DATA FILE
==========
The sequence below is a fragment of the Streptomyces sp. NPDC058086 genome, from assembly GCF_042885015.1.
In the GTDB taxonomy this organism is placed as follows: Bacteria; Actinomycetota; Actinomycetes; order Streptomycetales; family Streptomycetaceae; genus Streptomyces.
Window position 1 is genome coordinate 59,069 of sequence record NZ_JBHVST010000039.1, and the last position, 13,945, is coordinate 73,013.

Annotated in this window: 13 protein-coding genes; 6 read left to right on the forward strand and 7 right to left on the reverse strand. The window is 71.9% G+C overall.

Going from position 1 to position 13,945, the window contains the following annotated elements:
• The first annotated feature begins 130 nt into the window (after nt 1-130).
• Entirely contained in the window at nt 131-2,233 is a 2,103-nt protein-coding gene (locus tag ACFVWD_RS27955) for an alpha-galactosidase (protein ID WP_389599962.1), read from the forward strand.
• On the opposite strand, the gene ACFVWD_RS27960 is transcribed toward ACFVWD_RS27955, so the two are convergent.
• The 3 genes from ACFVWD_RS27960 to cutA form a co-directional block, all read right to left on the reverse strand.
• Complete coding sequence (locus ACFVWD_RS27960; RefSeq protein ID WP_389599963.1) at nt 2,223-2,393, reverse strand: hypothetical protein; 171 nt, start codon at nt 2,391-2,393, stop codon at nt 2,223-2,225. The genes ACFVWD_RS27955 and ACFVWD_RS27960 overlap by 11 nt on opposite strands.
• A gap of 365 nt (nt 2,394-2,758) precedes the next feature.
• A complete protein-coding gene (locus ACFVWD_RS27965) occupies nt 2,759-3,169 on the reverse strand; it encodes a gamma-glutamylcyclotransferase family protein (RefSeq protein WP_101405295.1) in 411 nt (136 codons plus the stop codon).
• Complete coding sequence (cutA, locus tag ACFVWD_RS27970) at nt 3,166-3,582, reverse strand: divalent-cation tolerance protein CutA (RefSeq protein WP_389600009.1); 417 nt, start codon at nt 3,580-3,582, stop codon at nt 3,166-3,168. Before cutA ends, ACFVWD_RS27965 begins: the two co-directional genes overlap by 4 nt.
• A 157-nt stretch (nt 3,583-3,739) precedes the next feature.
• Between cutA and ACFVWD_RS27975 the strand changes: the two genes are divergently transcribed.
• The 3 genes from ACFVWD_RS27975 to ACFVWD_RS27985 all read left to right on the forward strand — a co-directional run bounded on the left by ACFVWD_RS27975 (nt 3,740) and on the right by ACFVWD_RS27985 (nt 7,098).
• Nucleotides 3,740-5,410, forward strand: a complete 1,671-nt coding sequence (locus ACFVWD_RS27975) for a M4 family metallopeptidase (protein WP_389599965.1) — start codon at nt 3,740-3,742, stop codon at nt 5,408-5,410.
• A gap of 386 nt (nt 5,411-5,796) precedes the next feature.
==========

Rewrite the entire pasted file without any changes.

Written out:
The sequence below is a fragment of the Streptomyces sp. NPDC058086 genome, from assembly GCF_042885015.1.
In the GTDB taxonomy this organism is placed as follows: Bacteria; Actinomycetota; Actinomycetes; order Streptomycetales; family Streptomycetaceae; genus Streptomyces.
Window position 1 is genome coordinate 59,069 of sequence record NZ_JBHVST010000039.1, and the last position, 13,945, is coordinate 73,013.

Annotated in this window: 13 protein-coding genes; 6 read left to right on the forward strand and 7 right to left on the reverse strand. The window is 71.9% G+C overall.

Going from position 1 to position 13,945, the window contains the following annotated elements:
• The first annotated feature begins 130 nt into the window (after nt 1-130).
• Entirely contained in the window at nt 131-2,233 is a 2,103-nt protein-coding gene (locus tag ACFVWD_RS27955) for an alpha-galactosidase (protein ID WP_389599962.1), read from the forward strand.
• On the opposite strand, the gene ACFVWD_RS27960 is transcribed toward ACFVWD_RS27955, so the two are convergent.
• The 3 genes from ACFVWD_RS27960 to cutA form a co-directional block, all read right to left on the reverse strand.
• Complete coding sequence (locus ACFVWD_RS27960; RefSeq protein ID WP_389599963.1) at nt 2,223-2,393, reverse strand: hypothetical protein; 171 nt, start codon at nt 2,391-2,393, stop codon at nt 2,223-2,225. The genes ACFVWD_RS27955 and ACFVWD_RS27960 overlap by 11 nt on opposite strands.
• A gap of 365 nt (nt 2,394-2,758) precedes the next feature.
• A complete protein-coding gene (locus ACFVWD_RS27965) occupies nt 2,759-3,169 on the reverse strand; it encodes a gamma-glutamylcyclotransferase family protein (RefSeq protein WP_101405295.1) in 411 nt (136 codons plus the stop codon).
• Complete coding sequence (cutA, locus tag ACFVWD_RS27970) at nt 3,166-3,582, reverse strand: divalent-cation tolerance protein CutA (RefSeq protein WP_389600009.1); 417 nt, start codon at nt 3,580-3,582, stop codon at nt 3,166-3,168. Before cutA ends, ACFVWD_RS27965 begins: the two co-directional genes overlap by 4 nt.
• A 157-nt stretch (nt 3,583-3,739) precedes the next feature.
• Between cutA and ACFVWD_RS27975 the strand changes: the two genes are divergently transcribed.
• The 3 genes from ACFVWD_RS27975 to ACFVWD_RS27985 all read left to right on the forward strand — a co-directional run bounded on the left by ACFVWD_RS27975 (nt 3,740) and on the right by ACFVWD_RS27985 (nt 7,098).
• Nucleotides 3,740-5,410, forward strand: a complete 1,671-nt coding sequence (locus ACFVWD_RS27975) for a M4 family metallopeptidase (protein WP_389599965.1) — start codon at nt 3,740-3,742, stop codon at nt 5,408-5,410.
• A gap of 386 nt (nt 5,411-5,796) precedes the next feature.